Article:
8 Quotes From “Transforming Grace”

Jerry Bridges’ book Transforming Grace is an amazing read! Check out my book review by clicking here.

“One of the best-kept secrets among Christians today is this: Jesus paid it all. I mean all. He not only purchased your forgiveness of sins and your ticket to heaven, He purchased every blessing and every answer to prayer you will ever receive. Every one of them—no exceptions.

“Why is this such a well-kept secret? For one thing, we are afraid of this truth. We are afraid to tell even ourselves that we don’t have to work anymore, the work is all done. We are afraid that if we really believe this, we will slack off in our Christian duties. But the deeper core issue is that we don’t really believe we are still bankrupt. Having come into God’s kingdom by grace alone solely on the merit of Another, we’re now trying to pay our own way by our performance. We declared only temporary bankruptcy; we are now trying to live by good works rather than by grace.”

“To be justified means more than to be declared ‘not guilty.’ It actually means to be declared righteous before God.”

“God not only blots our sins from His record, He also remembers them no more. This expression means He no longer holds them against us. The blotting out of our transgressions is a legal act. It is an official pardon from the Supreme Governor. The remembering them no more is a relational act. It is the giving up by an injured party of all sense of being offended or injured. It is a promise never to bring up, either to Himself or to you, your sins.”

“God’s reward is out of all proportion to our service and sacrifice.”

“God often does bless people who seem to us to be quite unworthy. But that is what grace is all about, because we are all unworthy.”

“We all want grace, but we cannot enjoy grace when there is an attitude of comparing.”

“The Bible is full of God’s promises to provide for us spiritually and materially, to never forsake us, to give us peace in times of difficult circumstances, to cause all circumstances to work together for our good, and finally to bring us safely home to glory. Not one of those promises is dependent upon our performance. They are all dependent on the grace of God given to us through Jesus Christ.”

“Our love for God, expressed through obedience to Him, is to be a response to His love, not a means of trying to earn it.”

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Transforming Grace (book review)

Not too long ago I read that the song “Amazing Grace” was the best-known song in the entire world. People who know Jesus as their Savior certainly can attest to how amazing grace is. But what about after someone becomes a Christian? What happens with grace then? Jerry Bridges dives into this topic with his eye-opening look at Transforming Grace.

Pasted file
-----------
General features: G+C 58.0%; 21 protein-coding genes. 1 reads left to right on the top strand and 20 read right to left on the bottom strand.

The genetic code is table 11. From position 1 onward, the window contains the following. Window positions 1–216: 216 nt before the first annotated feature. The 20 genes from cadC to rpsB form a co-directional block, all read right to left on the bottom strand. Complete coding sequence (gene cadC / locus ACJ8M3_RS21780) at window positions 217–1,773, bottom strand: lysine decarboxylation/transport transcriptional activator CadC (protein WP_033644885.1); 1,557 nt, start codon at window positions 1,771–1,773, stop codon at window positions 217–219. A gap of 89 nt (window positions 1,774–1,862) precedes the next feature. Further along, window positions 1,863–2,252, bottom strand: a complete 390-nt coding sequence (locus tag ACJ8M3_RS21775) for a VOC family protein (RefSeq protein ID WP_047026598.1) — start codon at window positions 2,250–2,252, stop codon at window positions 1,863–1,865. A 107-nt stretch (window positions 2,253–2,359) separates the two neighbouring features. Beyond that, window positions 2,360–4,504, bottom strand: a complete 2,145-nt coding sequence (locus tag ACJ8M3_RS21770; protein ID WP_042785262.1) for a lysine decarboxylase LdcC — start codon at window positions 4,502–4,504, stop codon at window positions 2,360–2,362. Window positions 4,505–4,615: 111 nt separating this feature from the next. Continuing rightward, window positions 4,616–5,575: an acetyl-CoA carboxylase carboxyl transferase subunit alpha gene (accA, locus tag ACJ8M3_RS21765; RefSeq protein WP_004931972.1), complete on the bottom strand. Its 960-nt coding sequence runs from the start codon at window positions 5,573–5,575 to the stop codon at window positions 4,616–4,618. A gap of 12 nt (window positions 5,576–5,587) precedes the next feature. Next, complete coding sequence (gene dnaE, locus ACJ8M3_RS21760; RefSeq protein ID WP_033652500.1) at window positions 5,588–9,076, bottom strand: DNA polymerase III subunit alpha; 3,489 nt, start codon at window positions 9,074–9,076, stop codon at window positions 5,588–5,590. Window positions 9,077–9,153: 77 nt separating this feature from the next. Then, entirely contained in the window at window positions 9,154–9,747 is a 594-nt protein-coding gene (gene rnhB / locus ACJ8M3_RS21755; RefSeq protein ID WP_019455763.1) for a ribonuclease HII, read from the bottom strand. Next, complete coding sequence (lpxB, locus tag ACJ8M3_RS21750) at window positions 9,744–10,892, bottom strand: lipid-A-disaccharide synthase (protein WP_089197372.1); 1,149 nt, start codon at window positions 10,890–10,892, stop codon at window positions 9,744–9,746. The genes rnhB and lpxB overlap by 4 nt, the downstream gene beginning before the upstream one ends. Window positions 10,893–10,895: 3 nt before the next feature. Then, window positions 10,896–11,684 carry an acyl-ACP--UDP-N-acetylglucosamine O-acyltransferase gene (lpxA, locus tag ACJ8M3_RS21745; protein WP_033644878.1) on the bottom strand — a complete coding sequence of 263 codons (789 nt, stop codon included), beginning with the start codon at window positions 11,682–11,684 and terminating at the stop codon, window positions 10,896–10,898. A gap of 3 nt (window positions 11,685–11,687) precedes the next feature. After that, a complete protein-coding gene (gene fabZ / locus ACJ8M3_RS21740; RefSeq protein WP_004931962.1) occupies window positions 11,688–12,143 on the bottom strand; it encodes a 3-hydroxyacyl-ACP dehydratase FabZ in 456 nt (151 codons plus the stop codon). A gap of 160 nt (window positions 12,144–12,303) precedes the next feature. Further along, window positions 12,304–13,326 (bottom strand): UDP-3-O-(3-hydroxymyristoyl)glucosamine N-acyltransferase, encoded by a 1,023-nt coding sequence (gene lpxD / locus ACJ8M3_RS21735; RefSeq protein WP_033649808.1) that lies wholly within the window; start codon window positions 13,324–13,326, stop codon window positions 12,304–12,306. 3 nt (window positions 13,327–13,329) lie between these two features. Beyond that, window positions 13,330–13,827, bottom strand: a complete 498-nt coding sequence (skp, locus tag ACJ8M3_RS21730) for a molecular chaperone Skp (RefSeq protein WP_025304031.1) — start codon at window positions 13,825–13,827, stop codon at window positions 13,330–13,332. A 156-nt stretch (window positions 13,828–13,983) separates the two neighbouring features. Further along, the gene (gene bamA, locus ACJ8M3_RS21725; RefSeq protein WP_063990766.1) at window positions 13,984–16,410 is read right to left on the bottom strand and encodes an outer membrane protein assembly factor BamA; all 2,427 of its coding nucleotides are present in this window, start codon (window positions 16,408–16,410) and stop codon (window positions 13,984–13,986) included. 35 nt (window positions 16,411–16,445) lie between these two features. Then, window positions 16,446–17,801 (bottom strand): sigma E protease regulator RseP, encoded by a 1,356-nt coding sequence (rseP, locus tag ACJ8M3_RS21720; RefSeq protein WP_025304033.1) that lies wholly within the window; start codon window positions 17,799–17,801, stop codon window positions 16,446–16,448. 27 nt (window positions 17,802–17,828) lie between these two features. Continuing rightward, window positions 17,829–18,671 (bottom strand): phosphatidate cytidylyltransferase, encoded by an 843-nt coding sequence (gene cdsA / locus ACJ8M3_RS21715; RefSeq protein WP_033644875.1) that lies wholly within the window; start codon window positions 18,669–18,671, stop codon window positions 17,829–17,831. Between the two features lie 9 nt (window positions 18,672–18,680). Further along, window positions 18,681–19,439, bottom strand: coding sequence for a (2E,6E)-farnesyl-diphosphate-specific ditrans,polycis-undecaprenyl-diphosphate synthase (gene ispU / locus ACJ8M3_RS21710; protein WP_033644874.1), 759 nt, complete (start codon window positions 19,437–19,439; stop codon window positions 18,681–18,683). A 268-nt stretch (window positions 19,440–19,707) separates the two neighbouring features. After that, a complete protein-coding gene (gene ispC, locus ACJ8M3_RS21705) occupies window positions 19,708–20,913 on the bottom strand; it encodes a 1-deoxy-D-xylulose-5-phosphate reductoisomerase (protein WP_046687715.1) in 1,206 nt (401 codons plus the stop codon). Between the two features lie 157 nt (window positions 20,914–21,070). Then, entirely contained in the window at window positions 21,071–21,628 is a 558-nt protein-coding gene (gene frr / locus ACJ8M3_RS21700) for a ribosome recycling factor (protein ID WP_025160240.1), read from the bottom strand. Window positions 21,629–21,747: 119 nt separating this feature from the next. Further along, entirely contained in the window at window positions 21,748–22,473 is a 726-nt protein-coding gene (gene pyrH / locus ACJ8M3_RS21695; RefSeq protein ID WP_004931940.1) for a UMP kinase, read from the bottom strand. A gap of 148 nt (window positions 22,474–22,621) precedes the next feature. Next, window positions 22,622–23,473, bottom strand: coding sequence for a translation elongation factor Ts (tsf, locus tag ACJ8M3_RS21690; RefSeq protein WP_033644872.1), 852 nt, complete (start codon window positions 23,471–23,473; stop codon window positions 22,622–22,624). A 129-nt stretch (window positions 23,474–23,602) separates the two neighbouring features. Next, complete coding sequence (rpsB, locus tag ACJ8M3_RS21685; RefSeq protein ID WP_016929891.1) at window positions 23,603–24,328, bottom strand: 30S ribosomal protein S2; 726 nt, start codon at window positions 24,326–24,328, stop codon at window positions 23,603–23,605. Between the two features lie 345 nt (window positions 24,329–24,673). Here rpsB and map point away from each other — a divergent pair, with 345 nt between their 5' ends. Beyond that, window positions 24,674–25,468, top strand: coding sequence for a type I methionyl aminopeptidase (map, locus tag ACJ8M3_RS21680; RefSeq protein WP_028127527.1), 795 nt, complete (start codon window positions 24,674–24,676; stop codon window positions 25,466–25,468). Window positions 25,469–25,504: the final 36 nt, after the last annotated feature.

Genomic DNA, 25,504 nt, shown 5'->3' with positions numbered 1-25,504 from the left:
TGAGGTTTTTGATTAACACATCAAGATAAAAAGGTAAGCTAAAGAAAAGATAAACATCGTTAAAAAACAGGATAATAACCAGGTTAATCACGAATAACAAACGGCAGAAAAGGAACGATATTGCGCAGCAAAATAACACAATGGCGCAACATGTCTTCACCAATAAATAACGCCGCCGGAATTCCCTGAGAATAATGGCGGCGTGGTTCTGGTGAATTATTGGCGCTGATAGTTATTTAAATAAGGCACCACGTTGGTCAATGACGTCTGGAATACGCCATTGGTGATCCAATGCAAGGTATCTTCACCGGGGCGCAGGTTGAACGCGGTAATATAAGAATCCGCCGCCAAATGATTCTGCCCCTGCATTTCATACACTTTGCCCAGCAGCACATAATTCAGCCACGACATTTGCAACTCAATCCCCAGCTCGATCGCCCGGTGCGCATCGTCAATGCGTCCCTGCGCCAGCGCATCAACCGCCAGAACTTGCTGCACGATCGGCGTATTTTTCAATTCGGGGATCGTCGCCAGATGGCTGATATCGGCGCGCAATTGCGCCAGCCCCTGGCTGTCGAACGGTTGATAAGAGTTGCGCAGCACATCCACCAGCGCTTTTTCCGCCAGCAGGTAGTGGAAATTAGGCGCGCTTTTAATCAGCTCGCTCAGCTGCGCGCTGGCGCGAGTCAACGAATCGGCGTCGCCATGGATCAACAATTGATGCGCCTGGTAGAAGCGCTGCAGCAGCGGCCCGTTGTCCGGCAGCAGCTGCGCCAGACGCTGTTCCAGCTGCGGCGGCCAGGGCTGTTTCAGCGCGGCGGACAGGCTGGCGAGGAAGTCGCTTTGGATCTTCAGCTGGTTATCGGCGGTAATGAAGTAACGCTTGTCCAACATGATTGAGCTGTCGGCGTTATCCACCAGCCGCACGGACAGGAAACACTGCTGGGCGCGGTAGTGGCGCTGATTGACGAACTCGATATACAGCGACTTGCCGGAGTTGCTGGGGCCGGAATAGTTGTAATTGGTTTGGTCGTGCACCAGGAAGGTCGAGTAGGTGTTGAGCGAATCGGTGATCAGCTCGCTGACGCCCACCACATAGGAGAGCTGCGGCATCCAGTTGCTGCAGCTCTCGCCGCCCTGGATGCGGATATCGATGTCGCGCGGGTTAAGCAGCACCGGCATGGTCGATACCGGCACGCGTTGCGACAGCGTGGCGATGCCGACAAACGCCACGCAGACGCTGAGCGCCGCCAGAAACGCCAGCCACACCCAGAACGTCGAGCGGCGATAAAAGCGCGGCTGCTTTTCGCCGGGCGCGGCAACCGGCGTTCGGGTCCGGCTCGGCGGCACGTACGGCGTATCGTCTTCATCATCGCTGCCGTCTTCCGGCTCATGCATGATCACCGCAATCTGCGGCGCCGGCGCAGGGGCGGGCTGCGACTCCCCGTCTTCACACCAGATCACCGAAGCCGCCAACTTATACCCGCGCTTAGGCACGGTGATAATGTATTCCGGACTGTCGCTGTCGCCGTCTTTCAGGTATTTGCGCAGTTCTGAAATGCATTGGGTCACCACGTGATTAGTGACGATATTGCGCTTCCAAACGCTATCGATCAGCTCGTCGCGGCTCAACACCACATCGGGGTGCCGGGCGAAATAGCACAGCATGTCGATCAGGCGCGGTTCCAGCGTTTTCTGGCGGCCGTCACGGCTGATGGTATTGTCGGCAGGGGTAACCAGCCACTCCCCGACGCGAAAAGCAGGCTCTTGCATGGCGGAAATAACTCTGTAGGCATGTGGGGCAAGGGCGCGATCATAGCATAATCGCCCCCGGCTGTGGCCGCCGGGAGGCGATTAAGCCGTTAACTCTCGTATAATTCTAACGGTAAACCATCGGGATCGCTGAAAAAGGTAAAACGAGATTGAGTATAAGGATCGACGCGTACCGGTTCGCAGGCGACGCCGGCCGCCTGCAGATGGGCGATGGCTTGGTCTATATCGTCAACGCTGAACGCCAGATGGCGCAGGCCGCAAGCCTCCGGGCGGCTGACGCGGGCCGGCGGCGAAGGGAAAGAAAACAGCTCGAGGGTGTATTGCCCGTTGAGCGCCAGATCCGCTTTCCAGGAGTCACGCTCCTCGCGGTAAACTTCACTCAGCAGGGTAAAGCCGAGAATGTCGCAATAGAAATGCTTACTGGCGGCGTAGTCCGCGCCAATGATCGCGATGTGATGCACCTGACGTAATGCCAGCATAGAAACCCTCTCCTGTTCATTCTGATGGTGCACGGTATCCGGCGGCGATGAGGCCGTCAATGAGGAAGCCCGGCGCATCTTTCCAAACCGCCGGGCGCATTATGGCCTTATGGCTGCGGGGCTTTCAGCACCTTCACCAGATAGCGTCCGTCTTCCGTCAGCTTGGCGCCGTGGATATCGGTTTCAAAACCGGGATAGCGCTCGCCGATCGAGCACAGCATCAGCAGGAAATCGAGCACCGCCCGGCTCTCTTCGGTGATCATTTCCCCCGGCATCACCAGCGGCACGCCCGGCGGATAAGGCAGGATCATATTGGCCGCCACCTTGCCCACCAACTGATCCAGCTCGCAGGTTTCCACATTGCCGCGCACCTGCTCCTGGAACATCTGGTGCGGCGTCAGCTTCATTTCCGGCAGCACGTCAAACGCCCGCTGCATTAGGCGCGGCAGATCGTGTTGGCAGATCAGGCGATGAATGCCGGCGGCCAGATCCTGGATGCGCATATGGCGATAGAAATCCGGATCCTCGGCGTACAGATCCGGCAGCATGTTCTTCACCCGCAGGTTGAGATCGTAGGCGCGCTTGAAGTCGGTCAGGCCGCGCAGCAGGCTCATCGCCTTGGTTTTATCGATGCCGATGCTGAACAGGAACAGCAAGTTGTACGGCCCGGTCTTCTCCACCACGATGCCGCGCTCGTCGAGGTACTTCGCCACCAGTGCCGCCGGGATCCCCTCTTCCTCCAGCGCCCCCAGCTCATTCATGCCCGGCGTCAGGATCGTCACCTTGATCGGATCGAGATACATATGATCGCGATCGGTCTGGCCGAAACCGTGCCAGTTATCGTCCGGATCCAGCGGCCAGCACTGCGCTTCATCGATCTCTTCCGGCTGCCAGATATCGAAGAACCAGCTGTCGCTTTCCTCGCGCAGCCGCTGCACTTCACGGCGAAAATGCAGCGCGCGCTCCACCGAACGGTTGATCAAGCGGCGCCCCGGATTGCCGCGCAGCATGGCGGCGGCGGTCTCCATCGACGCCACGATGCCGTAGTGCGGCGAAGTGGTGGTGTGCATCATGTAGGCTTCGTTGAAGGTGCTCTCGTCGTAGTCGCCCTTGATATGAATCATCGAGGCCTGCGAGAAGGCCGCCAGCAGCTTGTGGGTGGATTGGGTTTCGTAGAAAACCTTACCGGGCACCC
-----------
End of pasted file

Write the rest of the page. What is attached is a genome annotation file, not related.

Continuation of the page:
In the opening lines of the preface, Bridges states, “The Bible teaches we are not only saved by grace, but we also live by grace every day of our lives.” This is a concept that many Christians miss, and as a result feel like they are living their lives on what Bridges calls “the performance treadmill.” In other words, far too many Christians mistakenly think that God’s grace saved them, but now it will be their own righteous works that will keep them saved.

In 13 chapters, Bridges dismantles the “performance” mindset and helps Christians see the freedom and joy that come from a proper understanding of how grace transforms and empowers our lives every day.

To help transfer Bridges’ lessons into everyday application, I also highly recommend getting a couple of friends together for this journey. Not only read Transforming Grace together, but then take some time to work through the discussion guides for each chapter. These guides will give you some Scriptures to ponder, and some discussion-starting questions to talk about with your friends. This time will help you go from learner-to-liver with the concepts of transforming grace.

I am a NavPress book reviewer.

Thursdays With Oswald—Second Mile Christianity

Oswald ChambersThis is a weekly series with things I’m reading and pondering from Oswald Chambers. You can read the original seed thought here, or type “Thursdays With Oswald” in the search box to read more entries.

Second Mile Christianity

     To go the second mile means always do your duty, and a great deal more than your duty, in a spirit of loving devotion that does not even know you have done it. … The supreme difficulty is to go the second mile with God, because no one understands why you are being such a fool. The summing up of Our Lord’s teaching is that it is impossible to carry it out unless He has done a supernatural work in us. … 

     The interests of the Son of God and of the disciple are to be identical. How long it takes to manifest that identity depends on the private history of the disciple and his Lord. …